Charles Dickens’ classic, A Tale of Two Cities begins, “It was best of times, it was the worst of times.”
These words ring true for people in every age. No matter the era, people live in times of paradox, and these paradoxes relate directly to the society in which they live.
While some are spared misery and suffering, others will endure these as their “lot in life,” and hardship will characterise their everyday experiences.
Developed nations like Australia are not immune from these paradoxes, and despite the best efforts of governments there is a widening gap between people’s life circumstances.
The disparity is evidenced in income, educational outcomes and life expectancy.
It is glaringly obvious when one sees Sydney’s homeless huddled with their belongings outside of the “high-end” boutique stores in Martin Place. To see this reality is jarring.
In some parts of the world, where the extremes of wealth and poverty are more pronounced, such images are more commonplace.
I well remember meeting a homeless veteran outside of St Patrick’s Cathedral on Fifth Avenue in New York. Legless, he sat in a wheelchair, sheltered only by newspapers.
Without uttering a word, it was clear that for him these were the worst of times.
In some eras the paradoxes are glaring and in others they are far more subtle.
Today, our world enjoys relative stability. By comparison, older generations experienced the Great Depression, a World War and the pervading tensions of the Cold War. Despite the obvious challenges, many speak of these times being simpler and happier.
Fast forward to 2023. While there is ongoing conflict in Ukraine, and more recently in the Holy Land, there are fewer major threats to international peace.
The world enjoys greater security, and more people enjoy an improved standard of living.
Paradoxically however, people are not necessarily happier. Some of the wealthiest nations on earth are beset by the problem of suicide, especially youth suicide. Comfortable living conditions haven’t given rise to a greater sense of personal fulfillment.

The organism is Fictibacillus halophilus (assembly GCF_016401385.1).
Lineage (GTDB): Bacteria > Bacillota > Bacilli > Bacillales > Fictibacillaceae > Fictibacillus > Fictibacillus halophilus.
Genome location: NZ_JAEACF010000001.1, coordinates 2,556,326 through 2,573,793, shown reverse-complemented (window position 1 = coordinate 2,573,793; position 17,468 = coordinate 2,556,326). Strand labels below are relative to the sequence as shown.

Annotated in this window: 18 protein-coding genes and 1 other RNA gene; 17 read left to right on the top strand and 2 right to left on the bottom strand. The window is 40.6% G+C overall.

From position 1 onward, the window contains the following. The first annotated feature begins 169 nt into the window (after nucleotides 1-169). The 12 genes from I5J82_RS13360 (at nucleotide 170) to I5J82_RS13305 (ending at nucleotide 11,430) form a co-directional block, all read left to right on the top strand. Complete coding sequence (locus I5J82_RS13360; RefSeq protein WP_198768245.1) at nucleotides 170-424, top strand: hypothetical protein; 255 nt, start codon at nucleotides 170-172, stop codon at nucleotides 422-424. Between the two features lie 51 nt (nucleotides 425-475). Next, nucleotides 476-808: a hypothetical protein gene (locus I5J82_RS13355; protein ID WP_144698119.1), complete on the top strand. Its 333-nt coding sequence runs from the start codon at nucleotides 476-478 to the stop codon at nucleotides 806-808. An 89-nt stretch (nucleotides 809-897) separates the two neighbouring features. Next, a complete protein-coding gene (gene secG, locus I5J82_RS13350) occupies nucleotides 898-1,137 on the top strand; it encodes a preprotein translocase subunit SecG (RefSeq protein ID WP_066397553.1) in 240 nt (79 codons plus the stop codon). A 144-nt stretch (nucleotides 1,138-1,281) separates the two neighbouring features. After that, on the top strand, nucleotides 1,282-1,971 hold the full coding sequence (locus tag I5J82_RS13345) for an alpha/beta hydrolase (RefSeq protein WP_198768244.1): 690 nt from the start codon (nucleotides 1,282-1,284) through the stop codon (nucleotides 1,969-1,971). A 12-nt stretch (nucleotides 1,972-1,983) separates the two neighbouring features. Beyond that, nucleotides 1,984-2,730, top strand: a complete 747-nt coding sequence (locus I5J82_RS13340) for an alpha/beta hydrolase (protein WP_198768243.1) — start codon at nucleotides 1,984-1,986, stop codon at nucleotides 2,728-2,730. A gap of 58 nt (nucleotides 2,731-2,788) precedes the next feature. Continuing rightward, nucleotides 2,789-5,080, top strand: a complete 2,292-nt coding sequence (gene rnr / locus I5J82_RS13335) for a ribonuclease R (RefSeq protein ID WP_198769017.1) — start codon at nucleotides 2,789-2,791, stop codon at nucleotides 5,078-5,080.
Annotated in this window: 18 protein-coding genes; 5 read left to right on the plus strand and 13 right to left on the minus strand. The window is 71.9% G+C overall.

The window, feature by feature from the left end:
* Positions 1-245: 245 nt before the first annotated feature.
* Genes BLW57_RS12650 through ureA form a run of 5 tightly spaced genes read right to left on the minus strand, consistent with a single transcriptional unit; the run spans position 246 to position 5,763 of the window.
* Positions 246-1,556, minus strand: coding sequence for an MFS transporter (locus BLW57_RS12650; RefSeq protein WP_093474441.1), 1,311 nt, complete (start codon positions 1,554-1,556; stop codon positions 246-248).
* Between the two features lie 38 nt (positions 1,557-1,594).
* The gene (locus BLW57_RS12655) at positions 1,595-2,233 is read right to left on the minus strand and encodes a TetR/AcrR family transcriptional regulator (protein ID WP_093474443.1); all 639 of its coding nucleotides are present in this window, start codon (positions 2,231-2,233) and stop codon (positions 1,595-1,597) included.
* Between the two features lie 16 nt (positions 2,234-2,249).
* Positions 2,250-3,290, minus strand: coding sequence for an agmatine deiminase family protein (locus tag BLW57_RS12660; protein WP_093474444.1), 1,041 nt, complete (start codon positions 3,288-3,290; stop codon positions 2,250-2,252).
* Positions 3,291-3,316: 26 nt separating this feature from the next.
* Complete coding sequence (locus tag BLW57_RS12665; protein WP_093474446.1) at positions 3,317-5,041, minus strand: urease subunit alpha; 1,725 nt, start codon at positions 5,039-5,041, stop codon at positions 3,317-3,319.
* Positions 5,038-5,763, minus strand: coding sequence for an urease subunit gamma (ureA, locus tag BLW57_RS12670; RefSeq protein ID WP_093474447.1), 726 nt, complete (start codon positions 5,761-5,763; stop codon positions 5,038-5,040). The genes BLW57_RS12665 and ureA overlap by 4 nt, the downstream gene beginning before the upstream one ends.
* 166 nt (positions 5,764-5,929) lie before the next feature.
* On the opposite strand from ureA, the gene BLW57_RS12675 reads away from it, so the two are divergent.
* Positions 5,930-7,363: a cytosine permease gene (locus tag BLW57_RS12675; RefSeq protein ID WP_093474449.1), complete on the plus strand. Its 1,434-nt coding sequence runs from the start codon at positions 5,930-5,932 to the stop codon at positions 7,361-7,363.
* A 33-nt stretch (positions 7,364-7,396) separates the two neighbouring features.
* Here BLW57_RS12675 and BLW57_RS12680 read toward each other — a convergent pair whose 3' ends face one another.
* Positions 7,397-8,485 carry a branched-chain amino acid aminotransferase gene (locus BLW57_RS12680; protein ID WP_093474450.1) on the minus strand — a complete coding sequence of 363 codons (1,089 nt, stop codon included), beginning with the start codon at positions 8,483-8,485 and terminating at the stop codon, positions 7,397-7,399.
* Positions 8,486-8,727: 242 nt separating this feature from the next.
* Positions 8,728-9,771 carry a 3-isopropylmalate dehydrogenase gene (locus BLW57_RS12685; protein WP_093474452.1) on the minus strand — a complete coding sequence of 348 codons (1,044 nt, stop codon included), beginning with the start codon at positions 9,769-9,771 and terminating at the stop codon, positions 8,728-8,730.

For many, economic depression has given way to a depression of wellbeing and this is evidenced in a range of behaviours.
Although we enjoy incredible opportunities in our current times, many people seem angry with the world and angry with others. Perhaps also, angry with themselves.
In recent weeks, I have been disturbed by the nature of some public protests which have been characterised by anger. While believing in “free speech,” this does not give a licence to insult or vilify others.
We must guard against this carefully. All too sadly, civility and decency can quickly give way to the darker side of our natures.
Hate speech and hate crimes are not a new phenomenon and they can emerge, even in the best of times.
Dickens continued his opening, “It was the age of wisdom, it was the age of foolishness, it was the epoch of belief, it was the epoch of incredulity, it was the season of light, it was the season of darkness, it was the spring of hope, it was the winter of despair.”
I would suggest that these are the very times that we live in and that we see and experience all these things.
In these and in all circumstances, we should not be passive bystanders—people who observe injustice, darkness and suffering, and who do nothing.
Rather, we are called to see, judge and act. And for this, we need not look any further than Catholic Social Teaching.
Catholic Social Teaching has been articulated through a tradition of papal and conciliar documents that explore and express the social demands of our faith.
It provides a systematic moral framework which is underpinned by foundational principles that affirm fundamental truths, give moral guidance and offer ethical criteria for “faith in action.”
The social mission of the church offers a vision of a more just and equitable society and for responding to both the best and worst of times.